Under this version of the constitution, parents could form a school “secure a teacher and receive the state apportionment for their children. Those wishing to patronize one of the existing private schools were permitted the same privilege,” the report noted. Grusendorf emphasized this is something few Texans know.
By definition, a public school system and a free school system could be private schools, or community schools under the total control of parents but it seemed that, like today, no one could agree on anything, including on taxes to pay for education. However, “only a small minority seemed supportive of actually allowing government to control and run schools,” according to the report.
Grusendorf pointed out that by 1875 centralized public education was a contentious topic in Austin. The carpetbaggers brought big education into Texas after the Civil War and it created a lot of tension although a compromise was struck for the 1876 rewrite of the Texas Constitution. This blended the concepts of “efficient” education into the reworked phrase “public free schools,” explained in greater detail in the TPPF report.
It also defined that the state legislature would establish and provide “provision” for the support and maintenance of the system. According toGrusendorf, neither term required government-owned and operated schools as we think of public schools. In reading the constitutional language, it can be confusing to understand the context in which these terms were used yet it is important to be mindful of them, the report emphasizes.
Interestingly, Walker pointed out in the report that more newfangled “public education floundered in chaos for half a century after the (Civil) war.” Yet the 1876 Constitution was “as simple and as loose as it could possibly be…(1) It gave to parents the greatest latitude in determining for themselves the kind of education they desired for their children and the character of teacher they wished to employ. (2) There was no restriction to the number of children necessary to constitute a school community…(3) The parents could enjoy the use of the state school fund, together with the minimum of state interference. Moreover, it lodged the responsibility of educating the children upon the parents, where, as they believed, it belonged. Additionally, students were not restricted by geographic boundaries.”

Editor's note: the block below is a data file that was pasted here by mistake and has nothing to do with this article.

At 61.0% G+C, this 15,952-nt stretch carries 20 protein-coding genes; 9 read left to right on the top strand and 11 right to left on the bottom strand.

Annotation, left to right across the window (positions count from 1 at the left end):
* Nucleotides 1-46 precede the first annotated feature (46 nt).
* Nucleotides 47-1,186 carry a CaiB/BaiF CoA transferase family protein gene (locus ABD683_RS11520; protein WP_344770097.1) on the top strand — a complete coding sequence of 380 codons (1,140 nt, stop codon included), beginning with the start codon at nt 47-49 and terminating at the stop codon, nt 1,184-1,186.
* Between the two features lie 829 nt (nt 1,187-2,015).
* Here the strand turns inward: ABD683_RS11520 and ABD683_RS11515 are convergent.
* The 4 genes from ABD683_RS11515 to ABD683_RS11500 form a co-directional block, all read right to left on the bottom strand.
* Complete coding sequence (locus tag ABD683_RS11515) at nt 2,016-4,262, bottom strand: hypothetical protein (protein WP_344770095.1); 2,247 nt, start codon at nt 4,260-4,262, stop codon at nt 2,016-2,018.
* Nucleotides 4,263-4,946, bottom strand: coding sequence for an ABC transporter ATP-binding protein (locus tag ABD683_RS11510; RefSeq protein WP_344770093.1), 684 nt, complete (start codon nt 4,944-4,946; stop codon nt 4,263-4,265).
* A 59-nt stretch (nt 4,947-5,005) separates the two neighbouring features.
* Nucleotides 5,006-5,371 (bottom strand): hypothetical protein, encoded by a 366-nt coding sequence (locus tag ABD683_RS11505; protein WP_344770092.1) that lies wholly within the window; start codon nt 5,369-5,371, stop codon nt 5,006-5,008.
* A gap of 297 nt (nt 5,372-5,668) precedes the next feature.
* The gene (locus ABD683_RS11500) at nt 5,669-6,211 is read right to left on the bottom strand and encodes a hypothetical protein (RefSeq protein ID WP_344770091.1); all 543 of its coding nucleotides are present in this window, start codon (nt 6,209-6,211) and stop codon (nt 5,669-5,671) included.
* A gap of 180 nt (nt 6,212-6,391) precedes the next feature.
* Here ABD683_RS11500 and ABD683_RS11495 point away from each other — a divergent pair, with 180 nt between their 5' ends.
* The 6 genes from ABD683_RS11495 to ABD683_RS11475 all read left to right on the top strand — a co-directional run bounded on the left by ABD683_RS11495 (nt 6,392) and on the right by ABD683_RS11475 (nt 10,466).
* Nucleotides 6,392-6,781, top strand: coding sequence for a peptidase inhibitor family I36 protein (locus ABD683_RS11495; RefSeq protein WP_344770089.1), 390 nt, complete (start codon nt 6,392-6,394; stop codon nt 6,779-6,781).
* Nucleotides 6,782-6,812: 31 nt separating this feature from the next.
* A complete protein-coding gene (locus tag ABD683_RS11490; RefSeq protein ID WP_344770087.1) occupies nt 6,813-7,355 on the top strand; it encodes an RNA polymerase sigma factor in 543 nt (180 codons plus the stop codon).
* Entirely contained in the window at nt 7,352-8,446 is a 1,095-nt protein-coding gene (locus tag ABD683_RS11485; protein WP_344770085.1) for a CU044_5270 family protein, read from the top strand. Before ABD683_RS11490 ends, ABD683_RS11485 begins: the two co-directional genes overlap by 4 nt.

TPPF Vice President of Policy and Breitbart Texas contributor Chuck DeVore suggested in the report that Texas education was structured based on an overall philosophy of prized freedoms and liberties where parents held the power. Additionally, he pointed out that “Texans were suspicious of powerful central government.”
Certainly, 19th Century Texans were less than thrilled with proponents of the Reconstruction era top-down, government-run system. Reciprocally, the Fed Led Ed pushers of their day were less than thrilled with the free-range language in the 1876 Texas constitution. Nor were they happy about the community school system that lasted in the state for decades either.
Unfortunately, 21st Century public education would have stunned the Texas founders because of its centralized, bureaucratic mechanisms that are all held accountable to federal mandates. Fed Led Ed acronyms like FAPE (Free Appropriate Public Education) hold very different meanings than what the founders would have understood “free” and “public” to mean. No doubt, Grusendorf’s report is historically fascinating and an eye-opening look into what Texas wanted and what Texas got in the classroom.
Follow Merrill Hope, an original member of the Breitbart Texas team, on Twitter @OutOfTheBoxMom.